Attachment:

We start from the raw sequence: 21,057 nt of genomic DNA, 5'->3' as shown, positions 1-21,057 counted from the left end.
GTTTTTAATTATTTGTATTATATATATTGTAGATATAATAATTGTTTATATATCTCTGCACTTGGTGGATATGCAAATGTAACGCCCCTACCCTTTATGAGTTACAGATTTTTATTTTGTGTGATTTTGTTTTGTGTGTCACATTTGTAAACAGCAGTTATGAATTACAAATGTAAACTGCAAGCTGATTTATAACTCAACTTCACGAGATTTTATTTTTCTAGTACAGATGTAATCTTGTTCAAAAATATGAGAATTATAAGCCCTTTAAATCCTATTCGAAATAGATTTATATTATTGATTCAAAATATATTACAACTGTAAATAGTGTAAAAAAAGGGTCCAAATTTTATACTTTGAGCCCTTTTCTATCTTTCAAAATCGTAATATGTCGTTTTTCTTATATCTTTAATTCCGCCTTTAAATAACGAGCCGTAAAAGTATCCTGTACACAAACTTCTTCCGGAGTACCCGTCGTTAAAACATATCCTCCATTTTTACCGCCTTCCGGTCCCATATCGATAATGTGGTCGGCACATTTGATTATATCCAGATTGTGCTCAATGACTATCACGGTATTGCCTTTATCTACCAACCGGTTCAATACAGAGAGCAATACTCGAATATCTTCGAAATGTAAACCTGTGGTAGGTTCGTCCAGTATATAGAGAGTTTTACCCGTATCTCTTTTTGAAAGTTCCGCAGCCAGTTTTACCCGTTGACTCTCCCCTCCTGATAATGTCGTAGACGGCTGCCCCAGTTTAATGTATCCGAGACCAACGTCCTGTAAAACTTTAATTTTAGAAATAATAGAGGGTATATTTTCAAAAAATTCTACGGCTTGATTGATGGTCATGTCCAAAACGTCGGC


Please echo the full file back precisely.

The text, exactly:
We start from the raw sequence: 21,057 nt of genomic DNA, 5'->3' as shown, positions 1-21,057 counted from the left end.
GTTTTTAATTATTTGTATTATATATATTGTAGATATAATAATTGTTTATATATCTCTGCACTTGGTGGATATGCAAATGTAACGCCCCTACCCTTTATGAGTTACAGATTTTTATTTTGTGTGATTTTGTTTTGTGTGTCACATTTGTAAACAGCAGTTATGAATTACAAATGTAAACTGCAAGCTGATTTATAACTCAACTTCACGAGATTTTATTTTTCTAGTACAGATGTAATCTTGTTCAAAAATATGAGAATTATAAGCCCTTTAAATCCTATTCGAAATAGATTTATATTATTGATTCAAAATATATTACAACTGTAAATAGTGTAAAAAAAGGGTCCAAATTTTATACTTTGAGCCCTTTTCTATCTTTCAAAATCGTAATATGTCGTTTTTCTTATATCTTTAATTCCGCCTTTAAATAACGAGCCGTAAAAGTATCCTGTACACAAACTTCTTCCGGAGTACCCGTCGTTAAAACATATCCTCCATTTTTACCGCCTTCCGGTCCCATATCGATAATGTGGTCGGCACATTTGATTATATCCAGATTGTGCTCAATGACTATCACGGTATTGCCTTTATCTACCAACCGGTTCAATACAGAGAGCAATACTCGAATATCTTCGAAATGTAAACCTGTGGTAGGTTCGTCCAGTATATAGAGAGTTTTACCCGTATCTCTTTTTGAAAGTTCCGCAGCCAGTTTTACCCGTTGACTCTCCCCTCCTGATAATGTCGTAGACGGCTGCCCCAGTTTAATGTATCCGAGACCAACGTCCTGTAAAACTTTAATTTTAGAAATAATAGAGGGTATATTTTCAAAAAATTCTACGGCTTGATTGATGGTCATGTCCAAAACGTCGGC